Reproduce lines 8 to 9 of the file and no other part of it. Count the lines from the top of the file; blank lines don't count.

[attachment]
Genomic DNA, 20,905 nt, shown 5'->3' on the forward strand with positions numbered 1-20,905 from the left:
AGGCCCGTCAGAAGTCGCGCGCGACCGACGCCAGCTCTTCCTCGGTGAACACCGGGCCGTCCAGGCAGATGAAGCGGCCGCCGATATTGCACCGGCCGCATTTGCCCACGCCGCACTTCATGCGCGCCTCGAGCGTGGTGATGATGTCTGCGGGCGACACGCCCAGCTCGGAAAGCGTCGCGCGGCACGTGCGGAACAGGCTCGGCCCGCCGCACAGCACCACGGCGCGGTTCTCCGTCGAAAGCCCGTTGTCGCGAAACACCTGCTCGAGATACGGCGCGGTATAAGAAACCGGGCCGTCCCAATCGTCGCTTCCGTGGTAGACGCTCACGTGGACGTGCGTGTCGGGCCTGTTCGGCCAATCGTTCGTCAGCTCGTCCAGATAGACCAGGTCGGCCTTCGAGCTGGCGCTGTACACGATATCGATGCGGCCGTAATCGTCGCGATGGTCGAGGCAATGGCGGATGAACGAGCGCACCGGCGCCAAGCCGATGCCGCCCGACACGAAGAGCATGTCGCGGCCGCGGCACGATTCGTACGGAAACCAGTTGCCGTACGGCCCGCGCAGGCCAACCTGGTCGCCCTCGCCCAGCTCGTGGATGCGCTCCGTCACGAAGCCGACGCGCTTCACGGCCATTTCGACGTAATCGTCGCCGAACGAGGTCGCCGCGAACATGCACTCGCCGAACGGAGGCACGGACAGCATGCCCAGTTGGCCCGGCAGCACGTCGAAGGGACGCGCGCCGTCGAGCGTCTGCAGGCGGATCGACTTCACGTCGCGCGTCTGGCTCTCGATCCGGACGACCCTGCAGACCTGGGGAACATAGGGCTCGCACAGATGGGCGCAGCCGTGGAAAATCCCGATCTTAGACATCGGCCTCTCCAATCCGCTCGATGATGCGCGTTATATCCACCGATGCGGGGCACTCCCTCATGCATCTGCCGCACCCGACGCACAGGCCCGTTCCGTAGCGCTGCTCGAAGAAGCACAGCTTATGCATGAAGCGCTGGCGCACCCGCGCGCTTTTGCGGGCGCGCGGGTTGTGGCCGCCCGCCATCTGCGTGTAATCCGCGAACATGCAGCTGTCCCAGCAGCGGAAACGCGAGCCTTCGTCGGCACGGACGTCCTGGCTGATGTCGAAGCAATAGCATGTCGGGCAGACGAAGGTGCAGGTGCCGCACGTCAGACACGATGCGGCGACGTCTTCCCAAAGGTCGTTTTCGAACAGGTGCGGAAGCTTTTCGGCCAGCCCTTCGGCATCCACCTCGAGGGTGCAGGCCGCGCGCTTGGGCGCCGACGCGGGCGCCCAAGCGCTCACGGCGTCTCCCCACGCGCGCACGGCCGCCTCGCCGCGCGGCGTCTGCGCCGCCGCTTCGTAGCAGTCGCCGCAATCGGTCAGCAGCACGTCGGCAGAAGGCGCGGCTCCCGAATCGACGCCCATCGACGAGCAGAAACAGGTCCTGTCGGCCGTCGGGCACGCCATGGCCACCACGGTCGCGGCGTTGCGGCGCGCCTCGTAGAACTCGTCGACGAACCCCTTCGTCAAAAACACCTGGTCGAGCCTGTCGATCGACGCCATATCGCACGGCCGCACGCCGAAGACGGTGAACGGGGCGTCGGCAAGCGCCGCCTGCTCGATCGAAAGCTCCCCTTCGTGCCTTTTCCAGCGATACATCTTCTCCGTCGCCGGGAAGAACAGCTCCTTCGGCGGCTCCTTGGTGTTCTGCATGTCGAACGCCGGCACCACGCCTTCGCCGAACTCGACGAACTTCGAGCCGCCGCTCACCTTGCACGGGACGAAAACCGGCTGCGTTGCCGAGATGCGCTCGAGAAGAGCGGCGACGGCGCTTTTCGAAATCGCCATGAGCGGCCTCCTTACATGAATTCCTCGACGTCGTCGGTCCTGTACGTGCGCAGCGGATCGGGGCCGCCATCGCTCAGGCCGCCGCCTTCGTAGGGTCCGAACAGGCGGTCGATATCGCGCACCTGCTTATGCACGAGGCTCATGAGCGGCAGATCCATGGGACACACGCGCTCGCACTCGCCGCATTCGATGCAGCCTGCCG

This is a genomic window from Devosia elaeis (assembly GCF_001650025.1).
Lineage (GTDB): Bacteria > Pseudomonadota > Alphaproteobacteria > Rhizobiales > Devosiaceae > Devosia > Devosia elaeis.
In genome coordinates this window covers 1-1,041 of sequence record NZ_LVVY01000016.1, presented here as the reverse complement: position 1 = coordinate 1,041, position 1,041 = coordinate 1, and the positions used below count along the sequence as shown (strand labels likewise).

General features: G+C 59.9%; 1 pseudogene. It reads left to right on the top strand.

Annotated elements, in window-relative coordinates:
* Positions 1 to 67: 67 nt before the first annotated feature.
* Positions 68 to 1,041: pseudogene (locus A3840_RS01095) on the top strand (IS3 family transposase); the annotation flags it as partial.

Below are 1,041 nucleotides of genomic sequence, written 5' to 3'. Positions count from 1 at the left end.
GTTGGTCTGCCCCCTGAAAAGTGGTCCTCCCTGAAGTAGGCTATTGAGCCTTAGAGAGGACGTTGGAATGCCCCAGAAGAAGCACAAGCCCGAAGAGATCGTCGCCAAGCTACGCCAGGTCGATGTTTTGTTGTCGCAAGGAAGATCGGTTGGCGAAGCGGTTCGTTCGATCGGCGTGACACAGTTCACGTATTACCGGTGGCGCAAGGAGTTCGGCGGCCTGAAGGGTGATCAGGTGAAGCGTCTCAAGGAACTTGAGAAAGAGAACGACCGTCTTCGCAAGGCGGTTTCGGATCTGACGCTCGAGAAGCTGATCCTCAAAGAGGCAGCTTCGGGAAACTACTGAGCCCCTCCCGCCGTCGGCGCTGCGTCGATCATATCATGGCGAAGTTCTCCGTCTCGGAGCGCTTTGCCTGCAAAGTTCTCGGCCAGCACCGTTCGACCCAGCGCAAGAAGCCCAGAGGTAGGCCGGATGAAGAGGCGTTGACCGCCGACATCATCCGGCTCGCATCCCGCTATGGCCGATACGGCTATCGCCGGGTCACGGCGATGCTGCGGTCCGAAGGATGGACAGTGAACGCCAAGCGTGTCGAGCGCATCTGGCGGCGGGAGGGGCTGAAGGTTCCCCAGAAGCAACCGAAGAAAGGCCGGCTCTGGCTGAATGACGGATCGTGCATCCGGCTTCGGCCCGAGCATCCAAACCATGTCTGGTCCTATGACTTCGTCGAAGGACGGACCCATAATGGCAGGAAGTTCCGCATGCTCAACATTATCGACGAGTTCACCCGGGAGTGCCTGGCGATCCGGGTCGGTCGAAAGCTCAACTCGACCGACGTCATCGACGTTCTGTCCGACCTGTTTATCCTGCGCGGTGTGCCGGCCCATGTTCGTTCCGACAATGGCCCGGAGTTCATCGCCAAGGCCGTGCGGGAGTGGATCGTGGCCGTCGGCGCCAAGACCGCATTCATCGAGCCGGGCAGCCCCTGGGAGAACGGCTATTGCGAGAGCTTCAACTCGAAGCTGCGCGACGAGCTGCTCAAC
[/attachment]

* Positions 1 to 67: 67 nt before the first annotated feature.
* Positions 68 to 1,041: pseudogene (locus A3840_RS01095) on the top strand (IS3 family transposase); the annotation flags it as partial.